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Liability for rent

This content applies to England & Wales

Liability for rent following the breakdown of a relationship.

Cohabiting joint tenants

The position of joint tenant cohabitants in relation to liability for rent can be summarised as follows:

  • where the tenancy is in joint names, both cohabitants are liable for the rent both jointly and independently of the other, regardless of who is occupying the property. This means that either or both of the tenants can be held responsible for the whole rent and it is not possible to argue that one tenant is only liable for a particular share. This is known as 'joint and several liability'
  • the joint tenants remain liable for the rent as long as the tenancy continues
  • the court can order a transfer of rent liability from one cohabitant to another under family law
  • rent liability is transferred on the voluntary assignment of a tenancy.

In practice, if one joint tenant fails to pay anything towards the rent, then the other will have to pay to prevent the landlord taking possession proceedings. The joint tenant who had paid would then need to go to court and take out a small claim against the other joint tenant to get back her/his share of the rent (see the page on Small claims in the section on going to court for information). This may not be possible if the joint tenant has simply left and it is not known where s/he has gone.

A problem may arise for housing benefit claimants where the other joint tenant has left, because a local authority may decide that housing benefit is only payable on half the rent. A local authority has the power to apportion the rent between joint tenants, for the purposes of establishing the eligible rent, 'having regard to all the circumstances, in particular, the number of such persons and the proportion of rent paid by each such person'.[1] In one case the Social Security Commissioner considered that the whole rent should be apportioned to the remaining joint tenant, he further provided guidance on how a local authority should exercise its discretion on this matter. A claimant can appeal if s/he is dissatisfied with the local authority's decision.[2] (For more information, see the section on Housing benefit.)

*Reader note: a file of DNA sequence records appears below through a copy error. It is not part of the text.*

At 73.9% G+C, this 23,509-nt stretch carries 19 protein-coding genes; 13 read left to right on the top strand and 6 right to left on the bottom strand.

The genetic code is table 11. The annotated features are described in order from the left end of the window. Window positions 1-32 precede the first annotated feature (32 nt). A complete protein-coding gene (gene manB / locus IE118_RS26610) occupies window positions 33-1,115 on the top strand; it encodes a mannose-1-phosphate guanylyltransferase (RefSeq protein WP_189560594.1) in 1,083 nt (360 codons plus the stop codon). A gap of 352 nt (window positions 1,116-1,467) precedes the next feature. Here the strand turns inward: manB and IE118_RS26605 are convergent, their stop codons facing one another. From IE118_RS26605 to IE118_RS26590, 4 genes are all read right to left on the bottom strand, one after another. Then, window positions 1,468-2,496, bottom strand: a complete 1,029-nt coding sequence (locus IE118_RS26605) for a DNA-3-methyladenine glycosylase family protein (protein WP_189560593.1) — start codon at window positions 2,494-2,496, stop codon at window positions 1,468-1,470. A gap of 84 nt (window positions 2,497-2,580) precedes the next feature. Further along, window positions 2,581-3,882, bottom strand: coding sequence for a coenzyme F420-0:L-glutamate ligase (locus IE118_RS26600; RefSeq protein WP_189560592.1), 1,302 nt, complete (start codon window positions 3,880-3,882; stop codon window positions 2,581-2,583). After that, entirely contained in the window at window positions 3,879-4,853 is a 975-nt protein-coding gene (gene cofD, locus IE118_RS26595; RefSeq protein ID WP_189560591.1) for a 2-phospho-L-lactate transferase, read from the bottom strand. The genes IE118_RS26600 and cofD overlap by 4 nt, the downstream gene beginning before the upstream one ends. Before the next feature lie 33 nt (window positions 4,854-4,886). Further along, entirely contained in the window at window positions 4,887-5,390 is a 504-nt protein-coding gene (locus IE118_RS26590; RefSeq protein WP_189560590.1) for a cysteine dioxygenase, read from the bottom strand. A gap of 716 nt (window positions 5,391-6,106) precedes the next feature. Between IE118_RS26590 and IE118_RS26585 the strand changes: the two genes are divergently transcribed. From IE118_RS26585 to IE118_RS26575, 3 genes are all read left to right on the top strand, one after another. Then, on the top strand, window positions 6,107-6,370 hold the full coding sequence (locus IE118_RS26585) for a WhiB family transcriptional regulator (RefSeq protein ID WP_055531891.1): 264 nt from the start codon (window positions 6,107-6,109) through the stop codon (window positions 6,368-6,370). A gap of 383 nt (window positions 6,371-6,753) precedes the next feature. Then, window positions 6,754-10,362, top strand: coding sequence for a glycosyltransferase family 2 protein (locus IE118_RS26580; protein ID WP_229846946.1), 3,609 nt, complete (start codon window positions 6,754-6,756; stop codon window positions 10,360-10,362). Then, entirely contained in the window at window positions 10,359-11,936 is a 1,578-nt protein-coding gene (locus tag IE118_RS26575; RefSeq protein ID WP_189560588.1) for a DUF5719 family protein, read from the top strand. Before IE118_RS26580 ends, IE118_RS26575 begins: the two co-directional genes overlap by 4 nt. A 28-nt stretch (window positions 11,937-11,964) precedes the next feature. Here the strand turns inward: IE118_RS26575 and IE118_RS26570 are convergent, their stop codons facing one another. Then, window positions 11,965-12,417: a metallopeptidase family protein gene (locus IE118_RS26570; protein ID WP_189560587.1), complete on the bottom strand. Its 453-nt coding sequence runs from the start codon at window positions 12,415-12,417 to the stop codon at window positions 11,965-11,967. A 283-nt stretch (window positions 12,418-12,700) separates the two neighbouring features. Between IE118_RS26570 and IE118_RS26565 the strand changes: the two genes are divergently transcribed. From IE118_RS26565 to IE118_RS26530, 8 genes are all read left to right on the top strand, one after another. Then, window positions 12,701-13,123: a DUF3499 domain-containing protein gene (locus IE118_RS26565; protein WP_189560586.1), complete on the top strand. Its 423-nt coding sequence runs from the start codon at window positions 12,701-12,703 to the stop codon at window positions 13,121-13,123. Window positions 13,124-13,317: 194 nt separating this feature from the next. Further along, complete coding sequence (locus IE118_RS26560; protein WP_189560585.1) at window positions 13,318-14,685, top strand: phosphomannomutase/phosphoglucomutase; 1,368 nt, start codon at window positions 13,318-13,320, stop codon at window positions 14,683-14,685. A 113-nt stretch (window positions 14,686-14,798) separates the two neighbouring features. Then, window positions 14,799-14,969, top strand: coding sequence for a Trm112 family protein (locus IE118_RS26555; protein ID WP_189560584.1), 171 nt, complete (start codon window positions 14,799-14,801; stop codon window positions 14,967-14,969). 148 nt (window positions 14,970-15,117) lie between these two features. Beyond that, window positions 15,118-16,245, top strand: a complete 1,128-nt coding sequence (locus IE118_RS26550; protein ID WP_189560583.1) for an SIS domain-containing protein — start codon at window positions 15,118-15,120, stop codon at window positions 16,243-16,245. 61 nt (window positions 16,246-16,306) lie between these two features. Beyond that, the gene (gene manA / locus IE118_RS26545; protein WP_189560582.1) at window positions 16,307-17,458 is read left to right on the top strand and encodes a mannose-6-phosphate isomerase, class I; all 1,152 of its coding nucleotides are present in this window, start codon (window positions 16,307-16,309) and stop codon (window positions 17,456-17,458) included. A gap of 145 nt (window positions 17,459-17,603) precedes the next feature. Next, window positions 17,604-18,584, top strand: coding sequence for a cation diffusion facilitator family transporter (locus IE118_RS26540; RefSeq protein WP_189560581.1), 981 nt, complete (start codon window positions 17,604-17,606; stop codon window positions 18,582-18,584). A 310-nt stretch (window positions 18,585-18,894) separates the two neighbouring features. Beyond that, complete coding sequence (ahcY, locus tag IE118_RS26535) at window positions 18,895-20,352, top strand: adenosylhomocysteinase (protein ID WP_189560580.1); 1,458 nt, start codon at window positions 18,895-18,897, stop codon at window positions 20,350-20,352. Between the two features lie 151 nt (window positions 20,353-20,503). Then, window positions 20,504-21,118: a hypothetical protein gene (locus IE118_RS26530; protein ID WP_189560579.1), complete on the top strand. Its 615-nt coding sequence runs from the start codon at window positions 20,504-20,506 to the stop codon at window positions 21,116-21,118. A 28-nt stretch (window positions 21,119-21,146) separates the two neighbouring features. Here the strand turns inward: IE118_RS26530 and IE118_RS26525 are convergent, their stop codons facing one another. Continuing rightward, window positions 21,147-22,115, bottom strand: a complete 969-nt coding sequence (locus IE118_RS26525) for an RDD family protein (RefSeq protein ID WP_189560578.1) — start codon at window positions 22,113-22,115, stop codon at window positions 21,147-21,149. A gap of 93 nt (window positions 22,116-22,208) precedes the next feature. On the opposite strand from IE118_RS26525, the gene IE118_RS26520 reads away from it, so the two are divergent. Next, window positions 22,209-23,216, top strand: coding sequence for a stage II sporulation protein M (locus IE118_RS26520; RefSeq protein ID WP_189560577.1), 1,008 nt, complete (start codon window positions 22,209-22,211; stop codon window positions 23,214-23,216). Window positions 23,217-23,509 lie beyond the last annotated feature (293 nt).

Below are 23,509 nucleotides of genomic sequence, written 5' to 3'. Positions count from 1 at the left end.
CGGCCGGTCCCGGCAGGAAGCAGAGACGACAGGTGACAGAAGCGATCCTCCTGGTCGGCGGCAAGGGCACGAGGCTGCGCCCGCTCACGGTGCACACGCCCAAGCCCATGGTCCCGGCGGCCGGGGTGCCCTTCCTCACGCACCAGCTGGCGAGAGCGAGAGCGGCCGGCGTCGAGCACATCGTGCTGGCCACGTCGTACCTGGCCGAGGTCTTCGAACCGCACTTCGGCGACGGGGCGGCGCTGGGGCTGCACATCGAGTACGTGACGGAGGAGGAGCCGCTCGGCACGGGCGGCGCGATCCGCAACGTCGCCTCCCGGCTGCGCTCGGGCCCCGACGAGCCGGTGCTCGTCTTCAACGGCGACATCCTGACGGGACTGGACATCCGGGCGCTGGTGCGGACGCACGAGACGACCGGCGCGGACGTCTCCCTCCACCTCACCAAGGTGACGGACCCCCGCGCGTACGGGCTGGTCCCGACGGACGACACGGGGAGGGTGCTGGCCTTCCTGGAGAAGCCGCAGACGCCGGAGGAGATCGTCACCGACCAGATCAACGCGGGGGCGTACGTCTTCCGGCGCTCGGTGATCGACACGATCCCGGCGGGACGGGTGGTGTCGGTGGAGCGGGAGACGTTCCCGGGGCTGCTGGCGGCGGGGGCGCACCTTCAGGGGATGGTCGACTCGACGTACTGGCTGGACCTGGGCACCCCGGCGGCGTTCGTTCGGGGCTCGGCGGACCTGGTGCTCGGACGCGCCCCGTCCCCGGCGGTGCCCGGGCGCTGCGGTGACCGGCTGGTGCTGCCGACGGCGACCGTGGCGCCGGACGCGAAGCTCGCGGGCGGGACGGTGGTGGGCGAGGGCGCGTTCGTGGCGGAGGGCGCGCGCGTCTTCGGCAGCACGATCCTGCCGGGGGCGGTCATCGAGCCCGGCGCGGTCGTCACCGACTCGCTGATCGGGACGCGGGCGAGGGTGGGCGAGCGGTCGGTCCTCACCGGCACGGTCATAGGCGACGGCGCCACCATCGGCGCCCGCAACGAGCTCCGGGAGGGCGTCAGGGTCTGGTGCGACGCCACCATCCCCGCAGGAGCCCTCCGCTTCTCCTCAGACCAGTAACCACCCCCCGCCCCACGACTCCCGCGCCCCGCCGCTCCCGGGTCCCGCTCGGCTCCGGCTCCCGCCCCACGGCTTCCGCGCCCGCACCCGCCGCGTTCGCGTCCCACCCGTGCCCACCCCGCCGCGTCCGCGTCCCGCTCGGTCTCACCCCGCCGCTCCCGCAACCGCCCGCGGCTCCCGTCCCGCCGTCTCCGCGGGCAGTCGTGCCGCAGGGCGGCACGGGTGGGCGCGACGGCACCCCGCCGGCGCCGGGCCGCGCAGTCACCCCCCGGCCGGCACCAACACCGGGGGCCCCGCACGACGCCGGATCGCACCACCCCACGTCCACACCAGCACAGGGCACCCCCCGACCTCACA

Cohabiting joint licensees

The position of joint licensee cohabitants in relation to liability for rent is very similar to that of tenants:

  • where the licence is in joint names, both partners are liable for the rent both jointly and independently of the other, regardless of who is occupying the property. This means that either or both of the licensees can be held responsible for the whole rent and it is not possible to argue that one licensee is only liable for a particular share. This is known as 'joint and several liability'
  • the joint licensees remain liable for the rent as long as the licence continues
  • the court can order a transfer of rent liability from one partner to another under family law.

In practice, if one joint licensee fails to pay anything towards the rent, then the other will have to pay to prevent the landlord taking possession proceedings. The joint licensee who had paid would then need to go to court and take out a small claim against the other joint licensee to get back her/his share of the rent (see the page on Small claims in the section on going to court). This may not be possible if the joint licensee has simply left and it is not known where s/he has gone.

A problem may arise for housing benefit claimants where the other joint licensee has left, because a local authority may decide that housing benefit is only payable on half the rent. A local authority has the power to apportion the rent between joint licensees, for the purposes of establishing the eligible rent, 'having regard to all the circumstances, in particular, the number of such persons and the proportion of rent paid by each such person'.[3] In one case the Social Security Commissioner considered that the whole rent should be apportioned to the remaining joint tenant, he further provided guidance on how a local authority should exercise its discretion on this matter. A claimant can appeal if s/he is dissatisfied with the local authority's decision.[4] (For more information, see the section on Housing Benefit.)

[1] reg 12B(4) Housing Benefit Regulations 2006 SI 2006/213.

[2] Commissioners' decision CH/3376/2002.

[3] reg 12B(4) Housing Benefit Regulations 2006 SI 2006/213.

[4] Commissioners' decision CH/3376/2002.

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